The House Intelligence Committee will investigate whether the CIA broke the law by not telling Congress earlier about a secret program to deploy hit teams to kill individual al-Qaida members, the committee chairman said Friday.
CIA Director Leon Panetta told the committee about the program on June 24, and said he had only learned of the program a day earlier. He also said he canceled it himself.
By law, the House and Senate intelligence committees must be kept informed of significant intelligence activities or anticipated activities.
Rep. Silvestre Reyes, a Democrat, announced the investigation in a statement Friday.
The committee will likely focus on how much was spent on the effort, whether any training was conducted and whether any officials traveled in association with the program, a congressional official said. Those factors would determine whether the program had progressed enough to require congressional notification.
Sources: Tenet tried to kill program
Former intelligence officials said that in 2004 then CIA Director George Tenet terminated the program, but then his successors resurrected the plan.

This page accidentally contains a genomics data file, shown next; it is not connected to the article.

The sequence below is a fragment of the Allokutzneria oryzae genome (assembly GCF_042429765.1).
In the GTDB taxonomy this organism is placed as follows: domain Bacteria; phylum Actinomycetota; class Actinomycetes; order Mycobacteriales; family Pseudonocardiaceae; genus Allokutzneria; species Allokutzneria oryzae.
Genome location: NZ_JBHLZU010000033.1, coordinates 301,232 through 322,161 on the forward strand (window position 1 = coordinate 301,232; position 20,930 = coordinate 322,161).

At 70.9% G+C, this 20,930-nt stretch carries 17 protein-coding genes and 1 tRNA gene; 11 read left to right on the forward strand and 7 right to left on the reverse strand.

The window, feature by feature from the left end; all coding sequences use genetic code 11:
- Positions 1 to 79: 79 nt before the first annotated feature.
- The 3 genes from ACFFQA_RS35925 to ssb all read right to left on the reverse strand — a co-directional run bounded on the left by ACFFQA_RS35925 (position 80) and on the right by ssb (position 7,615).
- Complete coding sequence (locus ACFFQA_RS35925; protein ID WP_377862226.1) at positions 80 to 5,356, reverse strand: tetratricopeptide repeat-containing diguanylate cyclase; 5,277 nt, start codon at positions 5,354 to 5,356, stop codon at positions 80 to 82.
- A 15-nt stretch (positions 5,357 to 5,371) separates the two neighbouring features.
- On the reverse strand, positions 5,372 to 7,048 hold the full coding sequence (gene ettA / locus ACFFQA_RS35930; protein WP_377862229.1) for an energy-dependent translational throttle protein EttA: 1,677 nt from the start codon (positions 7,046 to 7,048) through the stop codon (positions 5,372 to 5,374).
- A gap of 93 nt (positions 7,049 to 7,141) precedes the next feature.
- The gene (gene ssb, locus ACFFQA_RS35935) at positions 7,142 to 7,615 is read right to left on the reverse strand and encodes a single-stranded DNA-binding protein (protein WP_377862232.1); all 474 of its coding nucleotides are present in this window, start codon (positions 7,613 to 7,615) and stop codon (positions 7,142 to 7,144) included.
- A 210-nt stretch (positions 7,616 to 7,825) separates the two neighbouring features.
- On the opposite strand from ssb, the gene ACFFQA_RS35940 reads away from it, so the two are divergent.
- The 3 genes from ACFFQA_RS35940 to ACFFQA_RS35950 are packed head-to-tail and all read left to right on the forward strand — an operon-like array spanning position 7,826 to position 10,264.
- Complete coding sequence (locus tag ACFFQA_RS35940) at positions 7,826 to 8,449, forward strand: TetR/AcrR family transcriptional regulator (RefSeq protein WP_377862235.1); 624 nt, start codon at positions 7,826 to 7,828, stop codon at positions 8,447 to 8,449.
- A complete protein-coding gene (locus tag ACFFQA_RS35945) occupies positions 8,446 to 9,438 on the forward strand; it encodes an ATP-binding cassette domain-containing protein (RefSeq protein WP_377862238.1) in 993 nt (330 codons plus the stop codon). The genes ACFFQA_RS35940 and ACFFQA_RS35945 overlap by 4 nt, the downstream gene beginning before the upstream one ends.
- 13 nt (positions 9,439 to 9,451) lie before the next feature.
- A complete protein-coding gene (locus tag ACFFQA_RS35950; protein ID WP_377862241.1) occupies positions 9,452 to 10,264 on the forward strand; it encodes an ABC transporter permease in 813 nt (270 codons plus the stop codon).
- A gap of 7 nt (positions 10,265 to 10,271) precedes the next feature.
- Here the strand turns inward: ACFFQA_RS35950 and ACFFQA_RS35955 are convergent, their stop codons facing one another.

Tenet ended the program because the agency could not work out its practical details, the officials told The Associated Press. The officials spoke on condition of anonymity to discuss the classified program.
Porter Goss, who replaced Tenet in 2005, restarted the program, the former officials said. By the time Michael Hayden succeeded Goss as CIA chief in 2006 the effort was again flagging because of practical challenges.
Panetta drove the final stake into the effort in June after learning about the program. He called an emergency meeting with the House and Senate Intelligence committees the next day, informing lawmakers about the program and saying that as vice president Dick Cheney had directed the CIA not to inform Congress about the operation.
The CIA declined to comment on the officials' comments.
Drones reportedly became better option
One former senior intelligence official said the idea never quite died because it was a capability — the details of which remain classified — that the CIA wanted in its arsenal. But as time wore on, the official said, its need became less urgent.
Another former official said that the CIA's reliance on foreign intelligence services and on drone-launched missile strikes proved over time to be less risky yet effective in targeting al-Qaida chiefs for death or capture. President George W. Bush authorized the killing of al-Qaida leaders in 2001.
According to one congressional official, the agency spent more than $1 million over the eight years that the CIA considered launching the hit teams. The official would not detail the exact amount or how it was spent.